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Unformatted text preview: O.H. Probability and Markov Chains – MATH 2561/2571 E09 2 Markov Chains In various applications one considers collections of random variables which evolve in time in some random but prescribed manner (think, eg., about con secutive flips of a coin combined with counting the number of heads observed). Such collections are called random (or stochastic) processes. A typical random process X is a family { X t : t ∈ T } of random variables indexed by elements of some set T . When T = { , 1 , 2 , . . . } one speaks about a ‘discretetime’ process, alternatively, for T = R or T = [0 , ∞ ) one has a ‘continuoustime’ process. In what follows we shall only consider discretetime processes. 2.1 Markov property Let (Ω , F , P ) be a probability space and let { X , X 1 , . . . } be a sequence of random variables 6 which take values in some countable set S , called the state space . We assume that each X n is a discrete 7 random variable which takes one of N possible values, where N =  S  ( N may equal + ∞ ). Definition 2.1. The process X is a Markov chain if it satisfies the Markov property : P ( X n +1 = x n +1  X = x , X 1 = x 1 , . . ., X n = x n ) = P ( X n +1 = x n +1  X n = x n ) (2.1) for all n ≥ 1 and all x , x 1 , . . . , x n +1 ∈ S . Thinking of n as the ‘present’ and of n +1 as a ‘future’ moment of time, the Markov property (2.1) says that “given the present value of a Markov chain, its future behaviour does not depend on the past”. Remark 2.1.1. It is straightforward to check that the Markov property (2.1) is equivalent to the following statement: for each s ∈ S and every sequence { x k : k ≥ } in S , P ( X n + m = s  X = x , X 1 = x 1 , . . ., X n = x n ) = P ( X n + m = s  X n = x n ) for any m, n ≥ . The evolution of a chain is described by its ‘initial distribution’ μ k def = P ( X = k ) and its ‘transition probabilities’ P ( X n +1 = j  X n = i ) ; it can be quite complicated in general since these probabilities depend upon the three quantities n , i , and j . 6 ie, each X n is a Fmeasurable mapping from Ω into S . 7 without loss of generality, we can and shall assume that S is a subset of integers. 6 O.H. Probability and Markov Chains – MATH 2561/2571 E09 Definition 2.2. A Markov chain X is called homogeneous if P ( X n +1 = j  X n = i ) ≡ P ( X 1 = j  X = i ) for all n , i , j . The transition matrix P = ( p ij ) is the  S × S  matrix of transition probabilities p ij = P ( X n +1 = j  X n = i ) . In what follows we shall only consider homogeneous Markov chains. The next claim characterizes transition matrices. Theorem 2.3. P is a stochastic matrix , which is to say that a) every entry of P is nonnegative, p ij ≥ ; b) each row sum of P equals one, ie., for every i ∈ S we have ∑ j p ij = 1 ....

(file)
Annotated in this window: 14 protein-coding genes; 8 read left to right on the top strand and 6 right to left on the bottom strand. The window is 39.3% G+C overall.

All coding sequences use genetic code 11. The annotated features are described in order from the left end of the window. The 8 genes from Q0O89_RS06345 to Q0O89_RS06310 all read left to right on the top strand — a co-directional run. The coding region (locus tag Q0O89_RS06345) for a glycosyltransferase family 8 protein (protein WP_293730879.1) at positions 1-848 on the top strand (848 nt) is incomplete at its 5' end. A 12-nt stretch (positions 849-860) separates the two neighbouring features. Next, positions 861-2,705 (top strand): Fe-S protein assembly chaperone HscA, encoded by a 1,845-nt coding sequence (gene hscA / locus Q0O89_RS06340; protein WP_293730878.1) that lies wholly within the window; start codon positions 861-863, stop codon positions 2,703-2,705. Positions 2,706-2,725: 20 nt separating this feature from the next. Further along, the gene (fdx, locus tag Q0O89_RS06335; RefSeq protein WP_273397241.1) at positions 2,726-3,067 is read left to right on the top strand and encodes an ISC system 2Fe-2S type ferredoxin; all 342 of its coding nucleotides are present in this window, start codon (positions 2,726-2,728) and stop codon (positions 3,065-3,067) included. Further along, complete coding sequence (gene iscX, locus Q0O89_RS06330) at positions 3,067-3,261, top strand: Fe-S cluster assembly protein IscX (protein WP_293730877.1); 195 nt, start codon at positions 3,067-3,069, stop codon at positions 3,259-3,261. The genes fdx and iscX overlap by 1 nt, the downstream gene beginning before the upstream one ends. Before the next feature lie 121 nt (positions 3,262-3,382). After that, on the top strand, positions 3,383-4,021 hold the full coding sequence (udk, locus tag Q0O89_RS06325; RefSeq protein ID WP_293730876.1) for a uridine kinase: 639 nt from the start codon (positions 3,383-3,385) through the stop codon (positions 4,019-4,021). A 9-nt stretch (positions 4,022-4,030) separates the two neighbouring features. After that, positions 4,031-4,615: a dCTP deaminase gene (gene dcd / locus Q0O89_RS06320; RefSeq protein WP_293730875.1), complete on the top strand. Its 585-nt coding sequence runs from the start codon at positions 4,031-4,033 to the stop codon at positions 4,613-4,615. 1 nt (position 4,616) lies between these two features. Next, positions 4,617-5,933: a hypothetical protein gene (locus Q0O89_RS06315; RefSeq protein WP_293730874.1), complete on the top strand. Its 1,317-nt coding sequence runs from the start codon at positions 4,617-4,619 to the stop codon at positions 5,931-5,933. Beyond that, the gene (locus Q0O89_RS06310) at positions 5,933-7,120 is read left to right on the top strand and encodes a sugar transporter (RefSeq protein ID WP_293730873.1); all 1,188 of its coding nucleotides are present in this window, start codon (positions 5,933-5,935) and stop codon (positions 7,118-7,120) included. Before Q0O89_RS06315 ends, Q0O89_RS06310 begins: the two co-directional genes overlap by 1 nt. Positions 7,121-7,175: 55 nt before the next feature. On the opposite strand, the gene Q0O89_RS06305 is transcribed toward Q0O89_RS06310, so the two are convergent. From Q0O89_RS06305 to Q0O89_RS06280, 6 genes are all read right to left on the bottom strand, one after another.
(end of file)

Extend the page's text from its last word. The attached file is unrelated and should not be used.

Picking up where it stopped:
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This note was uploaded on 05/12/2010 for the course APPLIED ST 2010 taught by Professor Various during the Spring '10 term at Universidad Nacional Agraria La Molina.
 Spring '10
 Various

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